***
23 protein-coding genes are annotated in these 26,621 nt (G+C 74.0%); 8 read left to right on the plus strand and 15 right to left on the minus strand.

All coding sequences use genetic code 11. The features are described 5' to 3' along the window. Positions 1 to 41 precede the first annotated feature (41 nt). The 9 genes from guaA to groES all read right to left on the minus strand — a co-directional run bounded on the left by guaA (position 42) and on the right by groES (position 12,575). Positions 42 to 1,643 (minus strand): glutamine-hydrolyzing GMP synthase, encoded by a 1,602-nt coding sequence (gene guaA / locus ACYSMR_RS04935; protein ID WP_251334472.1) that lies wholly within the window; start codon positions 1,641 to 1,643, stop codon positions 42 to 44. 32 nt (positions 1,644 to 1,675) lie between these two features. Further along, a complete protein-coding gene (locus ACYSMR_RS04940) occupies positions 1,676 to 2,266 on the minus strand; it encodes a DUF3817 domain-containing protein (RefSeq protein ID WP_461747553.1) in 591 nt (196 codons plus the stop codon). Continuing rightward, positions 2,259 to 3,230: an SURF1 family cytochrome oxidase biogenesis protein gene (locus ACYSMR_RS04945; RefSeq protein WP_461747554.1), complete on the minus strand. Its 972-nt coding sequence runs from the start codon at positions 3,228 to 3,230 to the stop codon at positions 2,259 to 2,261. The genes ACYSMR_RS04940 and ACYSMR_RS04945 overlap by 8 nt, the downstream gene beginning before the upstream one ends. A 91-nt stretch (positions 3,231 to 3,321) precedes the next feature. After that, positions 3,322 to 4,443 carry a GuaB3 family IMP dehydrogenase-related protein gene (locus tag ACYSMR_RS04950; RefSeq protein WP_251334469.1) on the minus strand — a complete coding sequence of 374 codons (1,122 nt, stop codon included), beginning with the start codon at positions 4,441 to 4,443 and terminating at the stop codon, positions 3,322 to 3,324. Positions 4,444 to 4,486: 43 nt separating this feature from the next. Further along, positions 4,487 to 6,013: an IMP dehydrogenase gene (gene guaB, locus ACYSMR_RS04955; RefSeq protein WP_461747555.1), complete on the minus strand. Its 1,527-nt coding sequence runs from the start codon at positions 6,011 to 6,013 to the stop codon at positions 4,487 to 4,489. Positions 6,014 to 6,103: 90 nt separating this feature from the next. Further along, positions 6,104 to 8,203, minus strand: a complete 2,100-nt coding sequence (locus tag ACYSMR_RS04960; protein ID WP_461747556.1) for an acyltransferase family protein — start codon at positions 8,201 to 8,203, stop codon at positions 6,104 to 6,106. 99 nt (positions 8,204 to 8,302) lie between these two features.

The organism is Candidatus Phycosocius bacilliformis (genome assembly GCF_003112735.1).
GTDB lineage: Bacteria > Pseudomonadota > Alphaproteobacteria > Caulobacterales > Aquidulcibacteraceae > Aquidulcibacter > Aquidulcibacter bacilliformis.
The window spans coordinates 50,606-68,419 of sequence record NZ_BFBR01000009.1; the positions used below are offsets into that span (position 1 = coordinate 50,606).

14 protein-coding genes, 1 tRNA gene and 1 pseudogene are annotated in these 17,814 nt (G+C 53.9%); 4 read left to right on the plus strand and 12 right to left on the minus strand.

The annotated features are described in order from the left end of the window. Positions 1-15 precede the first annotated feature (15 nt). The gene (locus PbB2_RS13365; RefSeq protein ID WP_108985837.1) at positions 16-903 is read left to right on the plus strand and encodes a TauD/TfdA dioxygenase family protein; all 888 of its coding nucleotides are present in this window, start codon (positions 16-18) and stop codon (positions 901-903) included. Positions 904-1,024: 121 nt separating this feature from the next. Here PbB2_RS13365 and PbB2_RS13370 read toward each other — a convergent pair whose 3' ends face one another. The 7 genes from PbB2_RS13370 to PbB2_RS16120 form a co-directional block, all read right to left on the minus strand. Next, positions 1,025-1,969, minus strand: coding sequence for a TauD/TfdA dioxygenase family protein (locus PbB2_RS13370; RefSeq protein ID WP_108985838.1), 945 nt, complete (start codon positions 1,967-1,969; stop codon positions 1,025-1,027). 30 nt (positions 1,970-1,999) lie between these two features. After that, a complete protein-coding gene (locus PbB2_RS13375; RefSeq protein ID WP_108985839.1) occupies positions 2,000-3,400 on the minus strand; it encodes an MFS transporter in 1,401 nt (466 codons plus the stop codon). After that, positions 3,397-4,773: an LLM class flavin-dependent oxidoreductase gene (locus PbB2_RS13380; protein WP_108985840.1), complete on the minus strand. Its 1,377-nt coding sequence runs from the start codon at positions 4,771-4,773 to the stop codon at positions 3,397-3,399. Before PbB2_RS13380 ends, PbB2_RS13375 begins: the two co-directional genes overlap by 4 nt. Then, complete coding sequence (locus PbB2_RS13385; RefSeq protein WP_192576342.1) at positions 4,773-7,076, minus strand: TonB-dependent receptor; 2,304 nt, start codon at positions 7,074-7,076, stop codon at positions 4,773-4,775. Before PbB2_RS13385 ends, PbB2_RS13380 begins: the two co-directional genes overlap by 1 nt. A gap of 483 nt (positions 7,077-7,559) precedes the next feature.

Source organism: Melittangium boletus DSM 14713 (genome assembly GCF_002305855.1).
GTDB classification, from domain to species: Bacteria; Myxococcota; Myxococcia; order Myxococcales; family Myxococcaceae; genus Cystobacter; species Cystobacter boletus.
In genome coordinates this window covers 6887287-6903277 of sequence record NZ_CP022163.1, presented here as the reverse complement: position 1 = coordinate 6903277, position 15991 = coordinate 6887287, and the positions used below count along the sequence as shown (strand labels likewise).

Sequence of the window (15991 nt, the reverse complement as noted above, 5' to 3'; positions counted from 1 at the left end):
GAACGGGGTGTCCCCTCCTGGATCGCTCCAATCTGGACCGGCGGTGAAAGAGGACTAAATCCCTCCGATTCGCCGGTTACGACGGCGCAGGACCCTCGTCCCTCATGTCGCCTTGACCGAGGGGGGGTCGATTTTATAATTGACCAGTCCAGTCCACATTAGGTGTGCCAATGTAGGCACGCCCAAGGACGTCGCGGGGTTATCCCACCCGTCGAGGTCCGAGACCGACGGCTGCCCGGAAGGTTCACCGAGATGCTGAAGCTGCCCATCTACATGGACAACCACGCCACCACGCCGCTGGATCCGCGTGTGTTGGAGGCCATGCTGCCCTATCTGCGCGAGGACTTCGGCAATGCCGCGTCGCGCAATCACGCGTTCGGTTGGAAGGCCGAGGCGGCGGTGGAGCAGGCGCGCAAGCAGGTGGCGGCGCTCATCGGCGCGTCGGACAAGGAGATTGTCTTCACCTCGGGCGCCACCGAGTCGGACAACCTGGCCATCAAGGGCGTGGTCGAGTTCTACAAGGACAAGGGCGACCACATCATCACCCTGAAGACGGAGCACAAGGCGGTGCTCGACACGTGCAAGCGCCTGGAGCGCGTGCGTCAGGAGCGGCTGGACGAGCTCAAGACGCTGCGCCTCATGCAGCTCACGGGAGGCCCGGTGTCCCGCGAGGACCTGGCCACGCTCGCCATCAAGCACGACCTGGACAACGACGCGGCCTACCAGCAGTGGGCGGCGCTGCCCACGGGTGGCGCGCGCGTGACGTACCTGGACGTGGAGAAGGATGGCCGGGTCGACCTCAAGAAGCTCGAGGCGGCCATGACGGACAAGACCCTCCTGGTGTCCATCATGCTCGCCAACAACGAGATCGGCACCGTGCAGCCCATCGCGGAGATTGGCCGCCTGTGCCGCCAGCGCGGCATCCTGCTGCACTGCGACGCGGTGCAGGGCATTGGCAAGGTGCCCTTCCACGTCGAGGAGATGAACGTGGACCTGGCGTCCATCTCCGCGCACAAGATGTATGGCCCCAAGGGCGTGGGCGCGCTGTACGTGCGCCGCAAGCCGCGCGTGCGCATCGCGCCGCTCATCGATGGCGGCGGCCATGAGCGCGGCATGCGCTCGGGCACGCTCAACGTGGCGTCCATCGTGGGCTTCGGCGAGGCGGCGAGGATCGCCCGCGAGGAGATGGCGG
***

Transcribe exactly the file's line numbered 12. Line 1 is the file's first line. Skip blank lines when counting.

GAACGGGGTGTCCCCTCCTGGATCGCTCCAATCTGGACCGGCGGTGAAAGAGGACTAAATCCCTCCGATTCGCCGGTTACGACGGCGCAGGACCCTCGTCCCTCATGTCGCCTTGACCGAGGGGGGGTCGATTTTATAATTGACCAGTCCAGTCCACATTAGGTGTGCCAATGTAGGCACGCCCAAGGACGTCGCGGGGTTATCCCACCCGTCGAGGTCCGAGACCGACGGCTGCCCGGAAGGTTCACCGAGATGCTGAAGCTGCCCATCTACATGGACAACCACGCCACCACGCCGCTGGATCCGCGTGTGTTGGAGGCCATGCTGCCCTATCTGCGCGAGGACTTCGGCAATGCCGCGTCGCGCAATCACGCGTTCGGTTGGAAGGCCGAGGCGGCGGTGGAGCAGGCGCGCAAGCAGGTGGCGGCGCTCATCGGCGCGTCGGACAAGGAGATTGTCTTCACCTCGGGCGCCACCGAGTCGGACAACCTGGCCATCAAGGGCGTGGTCGAGTTCTACAAGGACAAGGGCGACCACATCATCACCCTGAAGACGGAGCACAAGGCGGTGCTCGACACGTGCAAGCGCCTGGAGCGCGTGCGTCAGGAGCGGCTGGACGAGCTCAAGACGCTGCGCCTCATGCAGCTCACGGGAGGCCCGGTGTCCCGCGAGGACCTGGCCACGCTCGCCATCAAGCACGACCTGGACAACGACGCGGCCTACCAGCAGTGGGCGGCGCTGCCCACGGGTGGCGCGCGCGTGACGTACCTGGACGTGGAGAAGGATGGCCGGGTCGACCTCAAGAAGCTCGAGGCGGCCATGACGGACAAGACCCTCCTGGTGTCCATCATGCTCGCCAACAACGAGATCGGCACCGTGCAGCCCATCGCGGAGATTGGCCGCCTGTGCCGCCAGCGCGGCATCCTGCTGCACTGCGACGCGGTGCAGGGCATTGGCAAGGTGCCCTTCCACGTCGAGGAGATGAACGTGGACCTGGCGTCCATCTCCGCGCACAAGATGTATGGCCCCAAGGGCGTGGGCGCGCTGTACGTGCGCCGCAAGCCGCGCGTGCGCATCGCGCCGCTCATCGATGGCGGCGGCCATGAGCGCGGCATGCGCTCGGGCACGCTCAACGTGGCGTCCATCGTGGGCTTCGGCGAGGCGGCGAGGATCGCCCGCGAGGAGATGGCGG